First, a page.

By Tim Cox
Diebold Election Systems is not living up to promises the company made when it sold Mercer County more than $450,000 in new high-tech voting machines, county elections officials say.
Elections board members on Monday authorized a letter from the elections office and the county prosecutor's office detailing complaints about the company.
Elections Director Denise Fullenkamp said there were numerous complaints aired by elections officials at a recent regional meeting. The most common complaint among county elections directors is that Diebold is not providing each county with its own technical support representative as the contract with the Ohio Secretary of State's office stipulates.
Even when someone from Diebold is available, they offer a standard answer, Fullenkamp told board members.
" 'I'll get back to you,' "Fullenkamp said she is often told. Often, the return call never comes, she said. "That's what we get about 90 percent of the time." In one case, when a Diebold representative was working locally, elections office officials caught him playing solitaire on a computer. County officials lodged a formal complaint about that situation and have been without a regular technician dedicated to the county since then.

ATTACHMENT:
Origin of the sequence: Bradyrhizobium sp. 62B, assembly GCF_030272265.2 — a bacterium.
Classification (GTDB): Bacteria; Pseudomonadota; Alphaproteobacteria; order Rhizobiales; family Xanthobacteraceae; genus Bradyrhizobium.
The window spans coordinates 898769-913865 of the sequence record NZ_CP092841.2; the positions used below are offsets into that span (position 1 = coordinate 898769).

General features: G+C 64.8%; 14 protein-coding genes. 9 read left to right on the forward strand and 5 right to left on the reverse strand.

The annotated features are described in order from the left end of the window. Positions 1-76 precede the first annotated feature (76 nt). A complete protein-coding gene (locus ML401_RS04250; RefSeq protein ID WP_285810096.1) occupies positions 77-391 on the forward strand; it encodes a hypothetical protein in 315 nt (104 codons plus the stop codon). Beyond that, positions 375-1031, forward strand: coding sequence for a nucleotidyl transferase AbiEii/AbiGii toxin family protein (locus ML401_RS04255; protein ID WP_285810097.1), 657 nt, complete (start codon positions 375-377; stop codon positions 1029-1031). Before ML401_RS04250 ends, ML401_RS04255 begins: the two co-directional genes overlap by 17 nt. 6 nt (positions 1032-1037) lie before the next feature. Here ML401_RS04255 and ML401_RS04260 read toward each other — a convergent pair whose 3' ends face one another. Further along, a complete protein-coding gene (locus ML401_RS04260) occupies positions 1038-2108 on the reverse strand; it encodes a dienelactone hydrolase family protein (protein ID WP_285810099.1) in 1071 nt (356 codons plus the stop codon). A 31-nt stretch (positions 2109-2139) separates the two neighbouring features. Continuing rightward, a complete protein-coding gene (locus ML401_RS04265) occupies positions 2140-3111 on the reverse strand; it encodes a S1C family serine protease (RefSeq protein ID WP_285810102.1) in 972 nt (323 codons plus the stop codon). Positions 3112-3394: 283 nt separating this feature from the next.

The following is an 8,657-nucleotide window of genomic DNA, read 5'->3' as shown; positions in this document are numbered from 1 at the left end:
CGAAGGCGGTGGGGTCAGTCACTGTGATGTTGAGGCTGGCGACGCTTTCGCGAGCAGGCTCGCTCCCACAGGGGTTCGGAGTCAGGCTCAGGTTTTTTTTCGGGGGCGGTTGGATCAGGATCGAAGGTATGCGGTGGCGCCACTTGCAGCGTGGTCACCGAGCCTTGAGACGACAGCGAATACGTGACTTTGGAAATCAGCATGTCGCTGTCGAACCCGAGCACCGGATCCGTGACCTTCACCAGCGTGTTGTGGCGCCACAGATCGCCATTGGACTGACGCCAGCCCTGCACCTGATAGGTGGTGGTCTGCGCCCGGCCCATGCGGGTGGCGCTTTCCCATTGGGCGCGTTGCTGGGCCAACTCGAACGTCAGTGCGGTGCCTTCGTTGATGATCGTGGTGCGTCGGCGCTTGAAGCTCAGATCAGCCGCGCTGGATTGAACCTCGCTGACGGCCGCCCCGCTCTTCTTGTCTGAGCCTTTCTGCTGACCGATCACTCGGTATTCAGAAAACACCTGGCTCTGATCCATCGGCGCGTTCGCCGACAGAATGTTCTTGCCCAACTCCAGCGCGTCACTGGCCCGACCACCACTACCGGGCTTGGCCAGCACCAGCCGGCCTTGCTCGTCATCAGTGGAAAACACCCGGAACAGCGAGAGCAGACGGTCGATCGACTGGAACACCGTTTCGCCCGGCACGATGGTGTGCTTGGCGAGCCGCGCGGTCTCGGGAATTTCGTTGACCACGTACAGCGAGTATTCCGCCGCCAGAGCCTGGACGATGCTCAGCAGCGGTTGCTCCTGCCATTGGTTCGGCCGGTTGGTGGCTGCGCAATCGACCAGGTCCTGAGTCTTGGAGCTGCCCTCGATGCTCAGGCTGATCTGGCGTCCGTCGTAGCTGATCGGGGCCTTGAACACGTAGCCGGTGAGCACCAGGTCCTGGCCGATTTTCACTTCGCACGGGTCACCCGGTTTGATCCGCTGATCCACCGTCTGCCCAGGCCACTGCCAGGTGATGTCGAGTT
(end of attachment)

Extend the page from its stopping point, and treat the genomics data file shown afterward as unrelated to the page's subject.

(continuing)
Board member Mark Uhlenhake expressed concern about Diebold's dependability because representatives from the company are supposed to train local poll workers on using the new equipment before the Nov. 8 election.
Mercer County's 168 touch screen voting machines cost $453,000 and were paid for through federal money provided through the Help America Vote Act.
The board's action Monday authorizes letters to be sent to Diebold supervisors and Secretary of State's office representatives. The letter is to officially express "dissatisfaction" with Diebold's service, citing "countless calls and requests that have been made without response."
Fullenkamp this morning said she expects Diebold officials will quickly remedy the situation after receiving the county's written complaint.